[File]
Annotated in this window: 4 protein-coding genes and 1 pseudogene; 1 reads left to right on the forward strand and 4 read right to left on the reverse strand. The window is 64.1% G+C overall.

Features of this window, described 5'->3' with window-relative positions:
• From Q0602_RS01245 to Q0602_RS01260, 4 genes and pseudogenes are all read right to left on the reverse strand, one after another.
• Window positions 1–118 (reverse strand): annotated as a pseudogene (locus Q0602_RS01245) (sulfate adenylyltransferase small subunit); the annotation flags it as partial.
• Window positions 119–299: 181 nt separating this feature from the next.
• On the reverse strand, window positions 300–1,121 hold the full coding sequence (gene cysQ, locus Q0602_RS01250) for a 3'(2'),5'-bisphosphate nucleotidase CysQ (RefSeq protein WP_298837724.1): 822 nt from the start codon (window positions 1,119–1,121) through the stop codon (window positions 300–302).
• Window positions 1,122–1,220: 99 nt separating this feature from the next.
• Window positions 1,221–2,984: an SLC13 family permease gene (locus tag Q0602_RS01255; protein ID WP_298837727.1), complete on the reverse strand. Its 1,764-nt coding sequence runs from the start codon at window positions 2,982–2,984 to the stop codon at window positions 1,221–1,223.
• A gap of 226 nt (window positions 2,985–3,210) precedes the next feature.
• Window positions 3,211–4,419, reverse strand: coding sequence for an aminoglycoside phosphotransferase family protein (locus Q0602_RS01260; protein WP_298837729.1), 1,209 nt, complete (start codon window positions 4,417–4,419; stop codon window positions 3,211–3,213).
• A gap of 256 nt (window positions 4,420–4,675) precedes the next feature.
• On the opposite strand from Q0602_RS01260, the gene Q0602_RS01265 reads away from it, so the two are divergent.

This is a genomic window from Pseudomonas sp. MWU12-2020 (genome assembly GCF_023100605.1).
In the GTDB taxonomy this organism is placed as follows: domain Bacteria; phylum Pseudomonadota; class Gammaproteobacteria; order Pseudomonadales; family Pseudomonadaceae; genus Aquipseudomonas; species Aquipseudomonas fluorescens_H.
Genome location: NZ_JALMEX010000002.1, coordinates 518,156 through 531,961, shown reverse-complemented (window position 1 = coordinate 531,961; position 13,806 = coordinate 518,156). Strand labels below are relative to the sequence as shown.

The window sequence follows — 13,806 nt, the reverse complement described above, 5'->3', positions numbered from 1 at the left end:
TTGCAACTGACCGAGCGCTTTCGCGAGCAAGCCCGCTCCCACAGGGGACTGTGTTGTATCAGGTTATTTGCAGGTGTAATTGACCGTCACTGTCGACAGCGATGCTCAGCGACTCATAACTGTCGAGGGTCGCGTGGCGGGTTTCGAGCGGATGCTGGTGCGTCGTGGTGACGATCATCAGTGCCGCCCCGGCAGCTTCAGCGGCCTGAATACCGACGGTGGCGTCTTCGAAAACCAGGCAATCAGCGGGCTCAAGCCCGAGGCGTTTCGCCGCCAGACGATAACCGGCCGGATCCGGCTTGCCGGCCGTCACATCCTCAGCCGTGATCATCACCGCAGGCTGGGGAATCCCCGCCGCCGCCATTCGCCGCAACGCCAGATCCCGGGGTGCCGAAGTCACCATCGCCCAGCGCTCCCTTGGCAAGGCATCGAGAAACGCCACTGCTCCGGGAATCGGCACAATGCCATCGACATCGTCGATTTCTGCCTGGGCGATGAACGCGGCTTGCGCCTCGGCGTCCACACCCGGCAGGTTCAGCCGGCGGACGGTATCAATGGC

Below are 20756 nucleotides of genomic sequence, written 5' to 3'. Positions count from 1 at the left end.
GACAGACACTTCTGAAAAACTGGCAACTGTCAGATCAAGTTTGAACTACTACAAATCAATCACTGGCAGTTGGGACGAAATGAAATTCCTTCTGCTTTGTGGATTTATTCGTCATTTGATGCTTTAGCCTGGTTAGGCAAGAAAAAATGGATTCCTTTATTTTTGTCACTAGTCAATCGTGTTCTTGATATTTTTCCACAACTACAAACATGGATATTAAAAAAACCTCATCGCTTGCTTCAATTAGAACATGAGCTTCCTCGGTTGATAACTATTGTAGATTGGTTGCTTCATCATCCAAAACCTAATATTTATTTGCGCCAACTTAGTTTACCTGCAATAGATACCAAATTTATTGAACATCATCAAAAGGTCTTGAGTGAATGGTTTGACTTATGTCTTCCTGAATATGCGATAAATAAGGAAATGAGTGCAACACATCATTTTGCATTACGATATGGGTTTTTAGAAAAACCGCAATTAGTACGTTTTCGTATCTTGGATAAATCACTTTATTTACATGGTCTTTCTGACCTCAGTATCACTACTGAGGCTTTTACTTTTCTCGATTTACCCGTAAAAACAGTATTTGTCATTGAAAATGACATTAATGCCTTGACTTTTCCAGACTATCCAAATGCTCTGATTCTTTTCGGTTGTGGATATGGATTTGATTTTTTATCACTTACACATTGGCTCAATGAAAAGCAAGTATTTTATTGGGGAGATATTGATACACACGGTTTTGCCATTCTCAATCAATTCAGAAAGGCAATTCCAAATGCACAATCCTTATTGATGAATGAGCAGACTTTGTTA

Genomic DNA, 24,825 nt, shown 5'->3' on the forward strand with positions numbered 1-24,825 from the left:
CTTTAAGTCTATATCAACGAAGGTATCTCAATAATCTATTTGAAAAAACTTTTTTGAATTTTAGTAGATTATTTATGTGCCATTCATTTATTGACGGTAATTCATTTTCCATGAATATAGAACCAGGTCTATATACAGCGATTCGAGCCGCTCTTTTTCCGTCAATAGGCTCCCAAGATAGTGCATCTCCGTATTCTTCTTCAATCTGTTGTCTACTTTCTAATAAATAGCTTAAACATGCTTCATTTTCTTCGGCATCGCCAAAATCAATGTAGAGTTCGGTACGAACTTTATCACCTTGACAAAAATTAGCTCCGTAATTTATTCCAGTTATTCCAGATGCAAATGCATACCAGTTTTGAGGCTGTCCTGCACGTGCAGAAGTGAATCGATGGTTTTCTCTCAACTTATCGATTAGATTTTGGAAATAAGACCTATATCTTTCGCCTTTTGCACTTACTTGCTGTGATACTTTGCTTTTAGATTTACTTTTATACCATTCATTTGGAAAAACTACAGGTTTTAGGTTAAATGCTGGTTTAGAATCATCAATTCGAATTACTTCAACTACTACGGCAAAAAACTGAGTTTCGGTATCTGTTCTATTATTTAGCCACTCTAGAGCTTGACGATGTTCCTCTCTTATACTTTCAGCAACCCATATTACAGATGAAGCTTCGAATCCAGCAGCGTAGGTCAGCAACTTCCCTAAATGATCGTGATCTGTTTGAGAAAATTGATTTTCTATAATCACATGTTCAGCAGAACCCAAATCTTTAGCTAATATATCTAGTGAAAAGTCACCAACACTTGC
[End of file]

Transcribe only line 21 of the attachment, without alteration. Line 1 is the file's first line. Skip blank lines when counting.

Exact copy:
CTTTAAGTCTATATCAACGAAGGTATCTCAATAATCTATTTGAAAAAACTTTTTTGAATTTTAGTAGATTATTTATGTGCCATTCATTTATTGACGGTAATTCATTTTCCATGAATATAGAACCAGGTCTATATACAGCGATTCGAGCCGCTCTTTTTCCGTCAATAGGCTCCCAAGATAGTGCATCTCCGTATTCTTCTTCAATCTGTTGTCTACTTTCTAATAAATAGCTTAAACATGCTTCATTTTCTTCGGCATCGCCAAAATCAATGTAGAGTTCGGTACGAACTTTATCACCTTGACAAAAATTAGCTCCGTAATTTATTCCAGTTATTCCAGATGCAAATGCATACCAGTTTTGAGGCTGTCCTGCACGTGCAGAAGTGAATCGATGGTTTTCTCTCAACTTATCGATTAGATTTTGGAAATAAGACCTATATCTTTCGCCTTTTGCACTTACTTGCTGTGATACTTTGCTTTTAGATTTACTTTTATACCATTCATTTGGAAAAACTACAGGTTTTAGGTTAAATGCTGGTTTAGAATCATCAATTCGAATTACTTCAACTACTACGGCAAAAAACTGAGTTTCGGTATCTGTTCTATTATTTAGCCACTCTAGAGCTTGACGATGTTCCTCTCTTATACTTTCAGCAACCCATATTACAGATGAAGCTTCGAATCCAGCAGCGTAGGTCAGCAACTTCCCTAAATGATCGTGATCTGTTTGAGAAAATTGATTTTCTATAATCACATGTTCAGCAGAACCCAAATCTTTAGCTAATATATCTAGTGAAAAGTCACCAACACTTGC